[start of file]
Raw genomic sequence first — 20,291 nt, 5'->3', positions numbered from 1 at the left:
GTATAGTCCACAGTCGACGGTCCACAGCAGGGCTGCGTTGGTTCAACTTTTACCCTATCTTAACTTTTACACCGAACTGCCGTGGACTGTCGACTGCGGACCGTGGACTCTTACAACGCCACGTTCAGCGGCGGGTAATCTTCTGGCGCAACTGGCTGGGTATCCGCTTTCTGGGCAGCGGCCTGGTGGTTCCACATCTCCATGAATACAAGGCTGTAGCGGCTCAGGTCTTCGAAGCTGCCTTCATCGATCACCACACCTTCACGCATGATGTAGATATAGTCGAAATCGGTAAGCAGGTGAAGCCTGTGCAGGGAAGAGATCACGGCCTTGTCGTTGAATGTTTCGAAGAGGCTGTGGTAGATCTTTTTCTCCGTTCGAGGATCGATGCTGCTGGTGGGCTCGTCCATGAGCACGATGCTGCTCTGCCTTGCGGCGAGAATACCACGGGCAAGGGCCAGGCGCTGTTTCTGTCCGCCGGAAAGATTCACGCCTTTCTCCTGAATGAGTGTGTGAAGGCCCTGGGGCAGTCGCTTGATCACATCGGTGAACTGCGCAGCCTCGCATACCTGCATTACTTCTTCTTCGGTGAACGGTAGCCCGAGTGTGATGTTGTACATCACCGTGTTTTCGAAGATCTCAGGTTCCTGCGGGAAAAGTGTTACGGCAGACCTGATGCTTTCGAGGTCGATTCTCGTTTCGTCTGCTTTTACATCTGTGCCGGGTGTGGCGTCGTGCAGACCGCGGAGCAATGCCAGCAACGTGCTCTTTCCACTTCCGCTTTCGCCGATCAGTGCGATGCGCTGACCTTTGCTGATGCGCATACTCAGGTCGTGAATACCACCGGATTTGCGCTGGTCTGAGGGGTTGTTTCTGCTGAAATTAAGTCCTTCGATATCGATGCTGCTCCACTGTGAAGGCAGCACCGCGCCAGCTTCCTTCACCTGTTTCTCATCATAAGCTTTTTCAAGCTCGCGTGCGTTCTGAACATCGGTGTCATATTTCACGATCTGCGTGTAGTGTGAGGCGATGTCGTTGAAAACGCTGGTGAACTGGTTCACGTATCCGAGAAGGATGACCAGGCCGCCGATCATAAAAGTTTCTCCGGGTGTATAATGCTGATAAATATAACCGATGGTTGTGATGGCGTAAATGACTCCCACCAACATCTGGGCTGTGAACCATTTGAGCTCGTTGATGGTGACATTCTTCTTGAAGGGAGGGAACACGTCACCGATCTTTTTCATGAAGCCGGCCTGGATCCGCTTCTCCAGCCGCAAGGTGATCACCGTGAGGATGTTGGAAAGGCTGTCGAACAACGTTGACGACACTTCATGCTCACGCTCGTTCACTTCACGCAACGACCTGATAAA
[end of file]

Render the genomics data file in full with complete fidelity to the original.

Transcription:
Raw genomic sequence first — 20,291 nt, 5'->3', positions numbered from 1 at the left:
GTATAGTCCACAGTCGACGGTCCACAGCAGGGCTGCGTTGGTTCAACTTTTACCCTATCTTAACTTTTACACCGAACTGCCGTGGACTGTCGACTGCGGACCGTGGACTCTTACAACGCCACGTTCAGCGGCGGGTAATCTTCTGGCGCAACTGGCTGGGTATCCGCTTTCTGGGCAGCGGCCTGGTGGTTCCACATCTCCATGAATACAAGGCTGTAGCGGCTCAGGTCTTCGAAGCTGCCTTCATCGATCACCACACCTTCACGCATGATGTAGATATAGTCGAAATCGGTAAGCAGGTGAAGCCTGTGCAGGGAAGAGATCACGGCCTTGTCGTTGAATGTTTCGAAGAGGCTGTGGTAGATCTTTTTCTCCGTTCGAGGATCGATGCTGCTGGTGGGCTCGTCCATGAGCACGATGCTGCTCTGCCTTGCGGCGAGAATACCACGGGCAAGGGCCAGGCGCTGTTTCTGTCCGCCGGAAAGATTCACGCCTTTCTCCTGAATGAGTGTGTGAAGGCCCTGGGGCAGTCGCTTGATCACATCGGTGAACTGCGCAGCCTCGCATACCTGCATTACTTCTTCTTCGGTGAACGGTAGCCCGAGTGTGATGTTGTACATCACCGTGTTTTCGAAGATCTCAGGTTCCTGCGGGAAAAGTGTTACGGCAGACCTGATGCTTTCGAGGTCGATTCTCGTTTCGTCTGCTTTTACATCTGTGCCGGGTGTGGCGTCGTGCAGACCGCGGAGCAATGCCAGCAACGTGCTCTTTCCACTTCCGCTTTCGCCGATCAGTGCGATGCGCTGACCTTTGCTGATGCGCATACTCAGGTCGTGAATACCACCGGATTTGCGCTGGTCTGAGGGGTTGTTTCTGCTGAAATTAAGTCCTTCGATATCGATGCTGCTCCACTGTGAAGGCAGCACCGCGCCAGCTTCCTTCACCTGTTTCTCATCATAAGCTTTTTCAAGCTCGCGTGCGTTCTGAACATCGGTGTCATATTTCACGATCTGCGTGTAGTGTGAGGCGATGTCGTTGAAAACGCTGGTGAACTGGTTCACGTATCCGAGAAGGATGACCAGGCCGCCGATCATAAAAGTTTCTCCGGGTGTATAATGCTGATAAATATAACCGATGGTTGTGATGGCGTAAATGACTCCCACCAACATCTGGGCTGTGAACCATTTGAGCTCGTTGATGGTGACATTCTTCTTGAAGGGAGGGAACACGTCACCGATCTTTTTCATGAAGCCGGCCTGGATCCGCTTCTCCAGCCGCAAGGTGATCACCGTGAGGATGTTGGAAAGGCTGTCGAACAACGTTGACGACACTTCATGCTCACGCTCGTTCACTTCACGCAACGACCTGATAAA